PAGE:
North Korea conducted its fifth nuclear test on Friday.
South Korea and Japan, neighbours of the isolated Korean government said meteorological agencies reported a surface-level seismic tremor near the North’s known test site that indicated it was its most powerful yet.
The U.S. Geological Survey and European agencies measured the quake, which was recorded at 0030 GMT, with a magnitude of 5.3.
Agencies in China, reclusive North Korea’s main diplomatic ally, also recorded the tremor.
South Korean President Park Geun-hye, in Laos after a summit of Asian leaders ended there on Thursday, said it was a nuclear test, her office said.
Park said North Korean leader Kim Jong Un was showing “maniacal recklessness” in completely ignoring the world’s call to abandon his pursuit of nuclear weapons.
Isolated and aggressive North Korea conducted its fourth nuclear explosion in January and followed it up with a series of missile tests despite severe United Nations sanctions.
On Monday, it fired three medium-range missiles during a G20 summit in neighboring China that was attended by U.S. President Barack Obama and other world leaders.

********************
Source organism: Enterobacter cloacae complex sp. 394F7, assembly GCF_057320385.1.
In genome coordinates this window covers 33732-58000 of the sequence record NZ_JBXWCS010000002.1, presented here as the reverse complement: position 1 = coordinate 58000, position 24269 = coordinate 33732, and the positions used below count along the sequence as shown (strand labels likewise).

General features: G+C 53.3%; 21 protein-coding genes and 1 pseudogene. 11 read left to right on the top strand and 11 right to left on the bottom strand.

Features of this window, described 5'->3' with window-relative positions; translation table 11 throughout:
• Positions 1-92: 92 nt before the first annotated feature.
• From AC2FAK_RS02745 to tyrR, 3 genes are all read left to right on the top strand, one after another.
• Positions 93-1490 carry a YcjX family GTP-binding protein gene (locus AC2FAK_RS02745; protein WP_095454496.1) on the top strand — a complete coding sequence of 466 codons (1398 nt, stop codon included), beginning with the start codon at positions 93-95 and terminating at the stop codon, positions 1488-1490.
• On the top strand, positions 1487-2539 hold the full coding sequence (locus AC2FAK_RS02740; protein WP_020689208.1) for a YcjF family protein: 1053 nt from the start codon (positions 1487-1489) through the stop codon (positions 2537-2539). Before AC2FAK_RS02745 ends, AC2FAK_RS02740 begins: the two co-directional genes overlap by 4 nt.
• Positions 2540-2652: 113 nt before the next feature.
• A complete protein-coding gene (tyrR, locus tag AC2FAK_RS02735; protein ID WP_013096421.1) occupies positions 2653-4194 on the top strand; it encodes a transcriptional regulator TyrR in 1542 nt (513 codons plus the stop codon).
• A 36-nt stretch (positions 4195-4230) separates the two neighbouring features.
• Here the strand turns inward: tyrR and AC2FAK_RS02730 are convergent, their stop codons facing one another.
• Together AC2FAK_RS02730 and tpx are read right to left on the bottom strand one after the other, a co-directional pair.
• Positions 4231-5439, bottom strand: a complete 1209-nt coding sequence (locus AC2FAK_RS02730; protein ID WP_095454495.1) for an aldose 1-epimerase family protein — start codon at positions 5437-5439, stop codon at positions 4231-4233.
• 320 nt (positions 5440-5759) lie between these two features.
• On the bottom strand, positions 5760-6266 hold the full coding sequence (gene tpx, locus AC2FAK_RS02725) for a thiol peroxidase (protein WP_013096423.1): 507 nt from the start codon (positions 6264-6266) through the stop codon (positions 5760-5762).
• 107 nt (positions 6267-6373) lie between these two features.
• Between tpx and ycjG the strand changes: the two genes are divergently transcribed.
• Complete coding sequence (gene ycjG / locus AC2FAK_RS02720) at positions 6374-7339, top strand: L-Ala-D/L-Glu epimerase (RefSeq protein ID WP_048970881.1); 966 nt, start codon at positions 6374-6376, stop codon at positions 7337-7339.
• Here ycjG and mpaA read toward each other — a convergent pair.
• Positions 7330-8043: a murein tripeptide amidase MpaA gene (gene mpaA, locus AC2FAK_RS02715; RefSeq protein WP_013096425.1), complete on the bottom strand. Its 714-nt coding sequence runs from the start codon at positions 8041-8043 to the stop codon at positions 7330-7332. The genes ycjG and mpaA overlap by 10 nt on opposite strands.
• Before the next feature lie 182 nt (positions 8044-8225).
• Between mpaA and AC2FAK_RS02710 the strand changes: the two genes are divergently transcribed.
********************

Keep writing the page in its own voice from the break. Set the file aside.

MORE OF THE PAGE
Obama held unscheduled meetings with Park and Japanese Prime Minister Shinzo Abe after the missile tests and said Washington needed to maintain a sense of urgency within the international community on sanctions against Pyongyang.
Obama spoke with Park by telephone for about 15 minutes as he flew back from Laos, the presidential office in Seoul said.
Japan also described the seismic event as a nuclear test.
Defence Minister Tomomi Inada said that, while it was probably not a hydrogen bomb test, the Pyongyang regime’s advances in mobile ballistic missile technology posed a grave threat to Japan.
If a nuclear test is confirmed, it could have been timed by North Korea to coincide with the anniversary of its 1948 foundation as a republic. Its continued testing despite sanctions presents a severe challenge to Obama in the final months of his presidency and could become a factor in the U.S. presidential election in November.
“Sanctions have already been imposed on almost everything possible, so the policy is at an impasse,” said Tadashi Kimiya, a University of Tokyo professor specializing in Korean issues.
“In reality, the means by which the United States, South Korea and Japan can put pressure on North Korea have reached their limits,” he said.